Fokos bases his work on the theory that our visual perception is at a very high frequency and explains, "With light at this high frequency wavelength what we see with light is pretty much instantaneous moments. We perceive lower frequency in our hearing and our body reacts to these events. How long does it take us to get sunburned? It doesn't happen instantaneously. Our bodies react on a longer time scale to the events that are out there. We can't perceive them visually because the frequency is too low. But with my camera, by using long exposures, I can lower the frequency of our visual perception. It is almost like a translator who shows me the world, the things that exist and affect us but that we cannot see. My camera is enabling me to reveal this world and has helped me to crystallize my aims as a photographer.

Mooring Rings, Study #1, Boston, Massachusetts, 1997.

"So when people say that my picture does not look real, they are wrong. My picture is very real. The light reflected off that scene before me is recorded on the film. It is a recording of real events."

Fokos' unique ability to capture and present what he feels is something we all may appreciate in different ways. People are responding to his work in numbers with nine galleries from London to Seattle, Texas, and Martha's Vineyard currently featuring his prints. He has left behind his speaker design career and is working full-time in his digital darkroom to supply his galleries' needs. As we go to print, Fokos has just returned from a photo auction in San Francisco. He had been solicited for a print for a new book entitled Ocean and asked to donate a print of the same to the upcoming auction. The print, West Chop Poles, taken on Martha's Vineyard, sold for the highest price in the auction at $10,000. Needless to say, Fokos was thrilled.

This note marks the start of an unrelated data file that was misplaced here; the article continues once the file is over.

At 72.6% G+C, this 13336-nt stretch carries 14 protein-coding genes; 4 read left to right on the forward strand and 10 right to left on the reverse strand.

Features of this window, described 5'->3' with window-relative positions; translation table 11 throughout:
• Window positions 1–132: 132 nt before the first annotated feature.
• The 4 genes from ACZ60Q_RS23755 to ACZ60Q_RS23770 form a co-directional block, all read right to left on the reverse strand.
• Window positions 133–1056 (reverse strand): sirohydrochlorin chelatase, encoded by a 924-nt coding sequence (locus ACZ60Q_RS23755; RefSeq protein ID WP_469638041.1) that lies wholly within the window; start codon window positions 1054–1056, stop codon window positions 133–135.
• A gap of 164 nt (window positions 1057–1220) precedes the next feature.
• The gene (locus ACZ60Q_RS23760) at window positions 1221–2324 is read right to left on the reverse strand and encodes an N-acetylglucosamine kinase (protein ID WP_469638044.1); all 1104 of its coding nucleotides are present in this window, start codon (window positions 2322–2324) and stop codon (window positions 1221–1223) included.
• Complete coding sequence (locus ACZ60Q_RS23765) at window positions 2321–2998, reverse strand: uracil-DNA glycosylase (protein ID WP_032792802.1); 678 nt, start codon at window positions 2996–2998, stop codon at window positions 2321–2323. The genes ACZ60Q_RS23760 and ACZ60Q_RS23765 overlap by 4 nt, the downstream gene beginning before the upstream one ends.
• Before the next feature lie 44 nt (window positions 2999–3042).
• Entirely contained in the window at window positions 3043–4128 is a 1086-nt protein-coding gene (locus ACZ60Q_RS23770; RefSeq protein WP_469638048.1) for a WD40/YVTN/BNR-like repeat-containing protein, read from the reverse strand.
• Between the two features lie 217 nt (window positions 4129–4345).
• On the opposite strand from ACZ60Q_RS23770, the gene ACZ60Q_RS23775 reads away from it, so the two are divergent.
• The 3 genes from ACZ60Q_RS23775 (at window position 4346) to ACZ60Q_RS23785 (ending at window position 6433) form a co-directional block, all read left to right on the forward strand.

Balanced Stones, Port Townsend, Washington, 2002.

Although it is difficult to put this "energy" into words, David Fokos' prints have achieved high regard and are widely collected. "These things I am exposing exist in nature so they affect everyone, but I am actually interested in seeing them whereas most people may have no intellectual interest in them. I am trying to make the viewer aware," he says, "and that is why the images seem to resonate within people and whether or not they understand it, on some level they recognize the fact that the photograph is what they are responding to."

West Chop Poles, Vineyard Haven, Massachusetts, 1996.

In the early 1980s David Fokos was a platinum printer who in the '90s developed a process where he could make digitally enlarged negatives for platinum printing using Adobe Photoshop. After 11/2 years working with an electronic publishing company, Fokos was successful in creating a print from a digital negative that was as good as an analog print. He received a degree in electrical engineering from Cornell University in 1984.